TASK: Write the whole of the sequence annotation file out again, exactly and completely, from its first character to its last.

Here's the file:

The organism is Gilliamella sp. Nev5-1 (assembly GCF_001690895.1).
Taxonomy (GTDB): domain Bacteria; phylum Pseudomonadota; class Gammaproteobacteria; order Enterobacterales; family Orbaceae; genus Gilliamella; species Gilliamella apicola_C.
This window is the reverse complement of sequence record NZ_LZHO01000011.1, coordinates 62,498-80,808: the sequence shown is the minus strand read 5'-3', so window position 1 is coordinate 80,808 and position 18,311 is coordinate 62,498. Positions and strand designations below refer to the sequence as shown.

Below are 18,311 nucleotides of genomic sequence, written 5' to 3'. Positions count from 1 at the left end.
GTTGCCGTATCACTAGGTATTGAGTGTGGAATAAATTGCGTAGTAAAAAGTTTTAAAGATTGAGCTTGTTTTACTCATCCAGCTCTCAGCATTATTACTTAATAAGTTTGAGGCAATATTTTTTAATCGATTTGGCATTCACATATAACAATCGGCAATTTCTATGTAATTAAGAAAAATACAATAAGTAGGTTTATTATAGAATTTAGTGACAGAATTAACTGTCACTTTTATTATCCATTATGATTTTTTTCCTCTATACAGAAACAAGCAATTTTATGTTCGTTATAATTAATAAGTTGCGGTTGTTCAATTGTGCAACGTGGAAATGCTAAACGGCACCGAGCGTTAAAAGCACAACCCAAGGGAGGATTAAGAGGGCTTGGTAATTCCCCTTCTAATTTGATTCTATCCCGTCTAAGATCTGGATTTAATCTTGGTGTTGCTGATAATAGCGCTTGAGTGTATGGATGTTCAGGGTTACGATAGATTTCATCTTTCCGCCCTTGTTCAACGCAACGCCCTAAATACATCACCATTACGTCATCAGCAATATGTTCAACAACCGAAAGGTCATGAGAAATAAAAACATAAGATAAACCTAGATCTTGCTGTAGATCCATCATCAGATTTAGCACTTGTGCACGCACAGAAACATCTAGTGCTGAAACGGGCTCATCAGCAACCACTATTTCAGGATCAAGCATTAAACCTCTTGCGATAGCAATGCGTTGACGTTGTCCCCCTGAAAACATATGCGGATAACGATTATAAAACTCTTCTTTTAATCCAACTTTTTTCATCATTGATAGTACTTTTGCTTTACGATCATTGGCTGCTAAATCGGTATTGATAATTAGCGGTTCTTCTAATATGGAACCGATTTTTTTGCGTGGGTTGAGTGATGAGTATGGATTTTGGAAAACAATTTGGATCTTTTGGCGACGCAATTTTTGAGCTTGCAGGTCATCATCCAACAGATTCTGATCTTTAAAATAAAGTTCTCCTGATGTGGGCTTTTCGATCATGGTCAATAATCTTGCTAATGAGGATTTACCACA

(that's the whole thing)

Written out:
The organism is Gilliamella sp. Nev5-1 (assembly GCF_001690895.1).
Taxonomy (GTDB): domain Bacteria; phylum Pseudomonadota; class Gammaproteobacteria; order Enterobacterales; family Orbaceae; genus Gilliamella; species Gilliamella apicola_C.
This window is the reverse complement of sequence record NZ_LZHO01000011.1, coordinates 62,498-80,808: the sequence shown is the minus strand read 5'-3', so window position 1 is coordinate 80,808 and position 18,311 is coordinate 62,498. Positions and strand designations below refer to the sequence as shown.

Below are 18,311 nucleotides of genomic sequence, written 5' to 3'. Positions count from 1 at the left end.
GTTGCCGTATCACTAGGTATTGAGTGTGGAATAAATTGCGTAGTAAAAAGTTTTAAAGATTGAGCTTGTTTTACTCATCCAGCTCTCAGCATTATTACTTAATAAGTTTGAGGCAATATTTTTTAATCGATTTGGCATTCACATATAACAATCGGCAATTTCTATGTAATTAAGAAAAATACAATAAGTAGGTTTATTATAGAATTTAGTGACAGAATTAACTGTCACTTTTATTATCCATTATGATTTTTTTCCTCTATACAGAAACAAGCAATTTTATGTTCGTTATAATTAATAAGTTGCGGTTGTTCAATTGTGCAACGTGGAAATGCTAAACGGCACCGAGCGTTAAAAGCACAACCCAAGGGAGGATTAAGAGGGCTTGGTAATTCCCCTTCTAATTTGATTCTATCCCGTCTAAGATCTGGATTTAATCTTGGTGTTGCTGATAATAGCGCTTGAGTGTATGGATGTTCAGGGTTACGATAGATTTCATCTTTCCGCCCTTGTTCAACGCAACGCCCTAAATACATCACCATTACGTCATCAGCAATATGTTCAACAACCGAAAGGTCATGAGAAATAAAAACATAAGATAAACCTAGATCTTGCTGTAGATCCATCATCAGATTTAGCACTTGTGCACGCACAGAAACATCTAGTGCTGAAACGGGCTCATCAGCAACCACTATTTCAGGATCAAGCATTAAACCTCTTGCGATAGCAATGCGTTGACGTTGTCCCCCTGAAAACATATGCGGATAACGATTATAAAACTCTTCTTTTAATCCAACTTTTTTCATCATTGATAGTACTTTTGCTTTACGATCATTGGCTGCTAAATCGGTATTGATAATTAGCGGTTCTTCTAATATGGAACCGATTTTTTTGCGTGGGTTGAGTGATGAGTATGGATTTTGGAAAACAATTTGGATCTTTTGGCGACGCAATTTTTGAGCTTGCAGGTCATCATCCAACAGATTCTGATCTTTAAAATAAAGTTCTCCTGATGTGGGCTTTTCGATCATGGTCAATAATCTTGCTAATGAGGATTTACCACA